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Models for human porphyrias: Have animals in the wild been overlooked?

Humans accumulate porphyrins in the body mostly during the course of porphyrias, diseases caused by defects in the enzymes of the heme biosynthesis pathway and that produce acute attacks, skin lesions and liver cancer. In contrast, some wild mammals and birds are adapted to accumulate porphyrins without injurious consequences. This study proposes to view such physiological adaptations as potential solutions to human porphyrias, and suggest certain wild animals as models. Given the enzymatic activity and/or the patterns of porphyrin excretion and accumulation, the fox squirrel, the great bustard and the Eurasian eagle owl may constitute overlooked models for different porphyrias. The Harderian gland of rodents, where large amounts of porphyrins are synthesized, presents an underexplored potential for understanding the carcinogenic/toxic effect of porphyrin accumulation. Investigating how these animals avoid porphyrin pathogenicity may complement the use of laboratory models for porphyrias and provide new insights into the treatment of these disorders. informacion[at]ebd.csic.es: De Oliveira Neves & Galvan (2020) Models for human porphyrias: Have animals in the wild been overlooked? BioEssays. DOI 10.1002/bies.202000155


https://onlinelibrary.wiley.com/doi/10.1002/bies.202000155
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Restored and artificial wetlands do not support the same waterbird functional diversity as natural wetlands

Restored and artificial wetlands do not support the same waterbird functional diversity as natural wetlands

The restoration of degraded areas and the creation of artificial ecosystems have partially compensated for the continuing loss of natural wetlands. However, the success of these wetlands in terms of the capacity of supporting biodiversity and ecosystem functions is unclear. Natural, restored, and artificially created wetlands present within the Doñana protected area were compared to evaluate if they are equivalent in terms of waterbird functional trait diversity and composition. Functional diversity measures and functional group species richness describing species diet, body mass, and foraging techniques were modelled in 20 wetlands in wintering and breeding seasons. Artificial wetlands constructed for conservation failed to reach the functional diversity of natural and restored wetlands. Unexpectedly, artificial ponds constructed for fish production performed better, and even exceeded natural wetlands for functional richness during winter. Fish ponds stood out as having a unique functional composition, connected with an increase in richness of opportunistic gulls and a decrease in species sensitive to high salinity. Overall, the functional structure of breeding communities was more affected by wetland type than wintering communities. These findings suggest that compensating the loss of natural wetlands with restored and artificial wetlands results in systems with altered waterbird?supported functions. Protection of natural Mediterranean wetlands is vital to maintain the original diversity and composition of waterbird functional traits. Furthermore, restoration must be prioritised over the creation of artificial wetlands, which, even when intended for conservation, may not provide an adequate replacement. informacion[at]ebd.csic.es: Almeida et al. (2020) Comparing the diversity and composition of waterbird functional traits between natural, restored, and artificial wetlands. Freshwater Biology DOI 10.1111/fwb.13618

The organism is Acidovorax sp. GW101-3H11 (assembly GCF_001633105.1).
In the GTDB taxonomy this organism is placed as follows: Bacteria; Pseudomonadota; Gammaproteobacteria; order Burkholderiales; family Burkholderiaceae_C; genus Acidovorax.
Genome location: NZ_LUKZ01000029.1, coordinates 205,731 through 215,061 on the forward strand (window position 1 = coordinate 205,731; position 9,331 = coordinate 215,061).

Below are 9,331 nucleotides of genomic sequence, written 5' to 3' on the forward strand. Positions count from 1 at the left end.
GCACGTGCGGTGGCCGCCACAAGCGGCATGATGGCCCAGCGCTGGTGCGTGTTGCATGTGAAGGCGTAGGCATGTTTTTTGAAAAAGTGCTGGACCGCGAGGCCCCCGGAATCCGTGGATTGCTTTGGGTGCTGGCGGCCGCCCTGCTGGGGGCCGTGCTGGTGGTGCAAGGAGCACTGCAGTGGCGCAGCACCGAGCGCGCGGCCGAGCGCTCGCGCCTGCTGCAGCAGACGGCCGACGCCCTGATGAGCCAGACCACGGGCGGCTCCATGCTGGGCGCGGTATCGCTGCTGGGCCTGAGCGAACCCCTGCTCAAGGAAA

https://onlinelibrary.wiley.com/doi/full/10.1111/fwb.13618